The lecture is based around the concept of natural man which emerged and developed during the Age of Enlightenment.
As a term implying something obviously natural and normal, “essential” attained a special meaning in the fierce debates between the key figures of the Enlightenment [I’d rather say European, bc Rousseau was Swiss, and there were other non-French guys, e.g. Hume, or Kant] who saw the “natural man” as a clue for understanding social processes. Whereas Rousseau believed that the natural source of human soul is pure and could only be ruined by culture and civilization, Voltaire regarded the “essential” origin of human nature as the basis of social disasters. These debates have led to the emergence of such categories as “natural order”, “natural law”, and “natural religion”. Traces left by these ideas can still be found in modern science.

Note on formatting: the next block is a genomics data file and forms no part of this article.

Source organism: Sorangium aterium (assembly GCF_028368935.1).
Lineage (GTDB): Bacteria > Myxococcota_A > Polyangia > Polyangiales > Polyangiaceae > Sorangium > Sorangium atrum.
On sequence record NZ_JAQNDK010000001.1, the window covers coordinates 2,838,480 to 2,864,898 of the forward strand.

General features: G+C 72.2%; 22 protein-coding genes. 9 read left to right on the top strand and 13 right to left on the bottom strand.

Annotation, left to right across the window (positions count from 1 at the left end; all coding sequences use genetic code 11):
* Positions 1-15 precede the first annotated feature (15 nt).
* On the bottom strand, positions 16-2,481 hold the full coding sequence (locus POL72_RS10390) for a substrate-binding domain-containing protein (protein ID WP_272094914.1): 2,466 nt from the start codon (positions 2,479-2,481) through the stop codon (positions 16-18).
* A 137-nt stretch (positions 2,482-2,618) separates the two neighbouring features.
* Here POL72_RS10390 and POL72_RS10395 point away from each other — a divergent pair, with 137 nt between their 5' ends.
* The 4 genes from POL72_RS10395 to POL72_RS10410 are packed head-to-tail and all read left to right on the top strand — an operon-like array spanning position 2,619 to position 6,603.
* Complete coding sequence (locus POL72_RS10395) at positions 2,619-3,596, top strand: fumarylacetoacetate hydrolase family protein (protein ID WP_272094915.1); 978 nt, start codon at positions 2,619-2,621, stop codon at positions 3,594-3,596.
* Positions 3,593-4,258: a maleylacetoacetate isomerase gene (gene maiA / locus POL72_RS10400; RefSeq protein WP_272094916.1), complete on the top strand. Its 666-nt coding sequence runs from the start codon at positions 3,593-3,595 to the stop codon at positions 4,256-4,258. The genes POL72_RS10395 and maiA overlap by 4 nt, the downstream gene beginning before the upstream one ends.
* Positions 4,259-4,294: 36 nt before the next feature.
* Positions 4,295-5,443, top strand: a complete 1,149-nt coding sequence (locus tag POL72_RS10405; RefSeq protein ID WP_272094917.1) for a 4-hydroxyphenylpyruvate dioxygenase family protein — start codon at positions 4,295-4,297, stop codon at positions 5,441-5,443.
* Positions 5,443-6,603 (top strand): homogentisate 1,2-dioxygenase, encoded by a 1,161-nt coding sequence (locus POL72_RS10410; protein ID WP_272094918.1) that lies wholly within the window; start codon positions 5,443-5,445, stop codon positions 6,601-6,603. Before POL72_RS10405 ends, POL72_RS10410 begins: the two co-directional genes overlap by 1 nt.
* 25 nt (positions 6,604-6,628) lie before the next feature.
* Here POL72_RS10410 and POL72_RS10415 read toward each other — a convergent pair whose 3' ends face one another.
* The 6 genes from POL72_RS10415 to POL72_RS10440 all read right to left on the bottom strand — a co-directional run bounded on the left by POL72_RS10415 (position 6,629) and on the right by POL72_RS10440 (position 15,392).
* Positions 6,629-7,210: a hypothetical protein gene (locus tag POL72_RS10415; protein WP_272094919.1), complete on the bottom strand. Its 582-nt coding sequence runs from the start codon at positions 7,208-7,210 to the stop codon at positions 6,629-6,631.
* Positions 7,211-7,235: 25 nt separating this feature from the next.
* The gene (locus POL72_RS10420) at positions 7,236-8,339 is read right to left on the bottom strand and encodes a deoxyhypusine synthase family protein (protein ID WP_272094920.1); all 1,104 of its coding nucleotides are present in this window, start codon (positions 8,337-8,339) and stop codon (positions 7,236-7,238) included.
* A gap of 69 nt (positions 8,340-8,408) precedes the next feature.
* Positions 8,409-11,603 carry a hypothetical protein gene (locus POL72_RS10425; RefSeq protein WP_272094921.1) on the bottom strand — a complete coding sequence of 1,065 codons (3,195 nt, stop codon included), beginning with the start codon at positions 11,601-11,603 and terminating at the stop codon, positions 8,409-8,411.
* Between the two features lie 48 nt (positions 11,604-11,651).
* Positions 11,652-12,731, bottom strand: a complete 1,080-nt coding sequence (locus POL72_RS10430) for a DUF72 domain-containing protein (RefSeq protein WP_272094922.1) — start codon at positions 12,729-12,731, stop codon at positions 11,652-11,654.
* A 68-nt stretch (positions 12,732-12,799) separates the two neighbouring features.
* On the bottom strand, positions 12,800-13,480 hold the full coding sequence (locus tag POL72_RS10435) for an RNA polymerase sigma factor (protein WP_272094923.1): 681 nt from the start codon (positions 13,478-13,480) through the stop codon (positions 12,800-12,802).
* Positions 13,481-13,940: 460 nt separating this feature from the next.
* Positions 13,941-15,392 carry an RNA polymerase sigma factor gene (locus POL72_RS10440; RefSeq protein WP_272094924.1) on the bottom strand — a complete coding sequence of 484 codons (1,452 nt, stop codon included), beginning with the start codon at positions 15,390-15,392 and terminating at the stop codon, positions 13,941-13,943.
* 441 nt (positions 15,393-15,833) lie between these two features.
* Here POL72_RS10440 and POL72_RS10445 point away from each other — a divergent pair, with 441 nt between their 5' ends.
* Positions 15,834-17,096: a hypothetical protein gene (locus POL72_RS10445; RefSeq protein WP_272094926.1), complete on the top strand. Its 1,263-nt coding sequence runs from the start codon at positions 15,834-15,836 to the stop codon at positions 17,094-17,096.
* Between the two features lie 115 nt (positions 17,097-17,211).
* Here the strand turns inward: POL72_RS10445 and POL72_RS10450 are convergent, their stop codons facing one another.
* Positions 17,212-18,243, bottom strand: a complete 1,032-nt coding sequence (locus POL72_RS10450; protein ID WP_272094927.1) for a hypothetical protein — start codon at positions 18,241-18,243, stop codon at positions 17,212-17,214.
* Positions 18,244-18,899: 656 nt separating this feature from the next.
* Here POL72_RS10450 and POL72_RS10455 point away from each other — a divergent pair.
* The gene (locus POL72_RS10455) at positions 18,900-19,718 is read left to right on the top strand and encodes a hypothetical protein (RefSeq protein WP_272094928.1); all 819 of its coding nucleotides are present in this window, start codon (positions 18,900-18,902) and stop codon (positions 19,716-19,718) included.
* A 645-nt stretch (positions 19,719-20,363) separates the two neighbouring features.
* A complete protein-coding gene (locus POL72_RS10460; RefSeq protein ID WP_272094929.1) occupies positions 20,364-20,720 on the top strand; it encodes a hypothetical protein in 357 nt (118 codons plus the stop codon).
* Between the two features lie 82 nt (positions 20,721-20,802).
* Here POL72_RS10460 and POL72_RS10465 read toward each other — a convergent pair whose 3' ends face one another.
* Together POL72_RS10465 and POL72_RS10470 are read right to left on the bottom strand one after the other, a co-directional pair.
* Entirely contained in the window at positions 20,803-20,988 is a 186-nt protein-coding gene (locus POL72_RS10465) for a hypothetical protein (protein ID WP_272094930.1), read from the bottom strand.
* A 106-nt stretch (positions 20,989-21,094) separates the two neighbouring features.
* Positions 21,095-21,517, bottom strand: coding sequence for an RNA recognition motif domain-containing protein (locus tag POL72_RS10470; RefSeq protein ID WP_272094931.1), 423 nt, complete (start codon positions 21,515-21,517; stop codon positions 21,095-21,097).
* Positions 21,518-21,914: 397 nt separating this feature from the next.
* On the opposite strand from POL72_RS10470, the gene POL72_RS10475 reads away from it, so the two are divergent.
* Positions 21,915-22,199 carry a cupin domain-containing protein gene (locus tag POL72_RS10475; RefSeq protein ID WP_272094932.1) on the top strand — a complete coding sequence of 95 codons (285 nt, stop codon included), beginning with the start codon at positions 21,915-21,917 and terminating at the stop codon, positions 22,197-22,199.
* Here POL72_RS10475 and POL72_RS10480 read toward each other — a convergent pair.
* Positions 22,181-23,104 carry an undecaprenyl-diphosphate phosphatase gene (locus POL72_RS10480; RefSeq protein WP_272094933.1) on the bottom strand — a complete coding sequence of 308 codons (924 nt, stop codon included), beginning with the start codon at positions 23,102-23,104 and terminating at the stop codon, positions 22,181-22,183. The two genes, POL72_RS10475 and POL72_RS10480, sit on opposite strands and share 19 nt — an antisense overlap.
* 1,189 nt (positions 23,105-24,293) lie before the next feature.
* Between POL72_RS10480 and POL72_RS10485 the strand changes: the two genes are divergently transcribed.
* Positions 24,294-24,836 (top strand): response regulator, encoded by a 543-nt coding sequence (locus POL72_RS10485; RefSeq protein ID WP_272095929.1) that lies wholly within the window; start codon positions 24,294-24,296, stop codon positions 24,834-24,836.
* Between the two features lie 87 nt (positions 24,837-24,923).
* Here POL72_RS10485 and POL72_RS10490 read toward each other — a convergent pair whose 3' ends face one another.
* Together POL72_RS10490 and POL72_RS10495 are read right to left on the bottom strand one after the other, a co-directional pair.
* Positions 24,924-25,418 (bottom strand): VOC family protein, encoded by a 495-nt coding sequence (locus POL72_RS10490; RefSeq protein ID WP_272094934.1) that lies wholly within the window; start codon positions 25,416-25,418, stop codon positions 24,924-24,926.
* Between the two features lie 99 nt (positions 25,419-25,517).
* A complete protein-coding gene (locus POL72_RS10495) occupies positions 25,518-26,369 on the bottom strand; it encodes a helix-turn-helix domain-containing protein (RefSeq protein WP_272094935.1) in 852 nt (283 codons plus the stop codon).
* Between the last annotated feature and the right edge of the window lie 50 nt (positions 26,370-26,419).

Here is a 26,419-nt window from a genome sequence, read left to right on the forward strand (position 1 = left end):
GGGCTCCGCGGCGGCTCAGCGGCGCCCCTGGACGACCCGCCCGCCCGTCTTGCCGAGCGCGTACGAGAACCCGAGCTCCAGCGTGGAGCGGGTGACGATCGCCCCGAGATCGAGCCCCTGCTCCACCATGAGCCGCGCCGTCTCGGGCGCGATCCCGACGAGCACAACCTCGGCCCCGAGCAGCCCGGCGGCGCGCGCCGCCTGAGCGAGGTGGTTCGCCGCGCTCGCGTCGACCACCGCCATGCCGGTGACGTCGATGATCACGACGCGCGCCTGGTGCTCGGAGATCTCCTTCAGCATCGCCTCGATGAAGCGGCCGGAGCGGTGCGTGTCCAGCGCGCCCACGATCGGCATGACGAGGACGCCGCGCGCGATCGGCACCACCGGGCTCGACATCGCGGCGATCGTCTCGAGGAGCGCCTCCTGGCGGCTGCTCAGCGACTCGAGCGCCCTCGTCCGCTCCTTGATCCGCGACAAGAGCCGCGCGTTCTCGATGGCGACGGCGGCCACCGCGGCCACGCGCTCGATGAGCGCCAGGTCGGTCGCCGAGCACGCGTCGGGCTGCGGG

“In the natural order men are all equal and their common calling is that of manhood, so that a well-educated man cannot fail to do well in that calling and those related to it. It matters little to me whether my pupil is intended for the army, the church, or the law. Before his parents chose a calling for him nature called him to be a man. Life is the trade I would teach him. When he leaves me, I grant you, he will be neither a magistrate, a soldier, nor a priest; he will be a man. All that becomes a man he will learn as quickly as another. In vain will fate change his station, he will always be in his right place.”
(Jean-Jacque Rousseau. Emile, or On Education. 1762)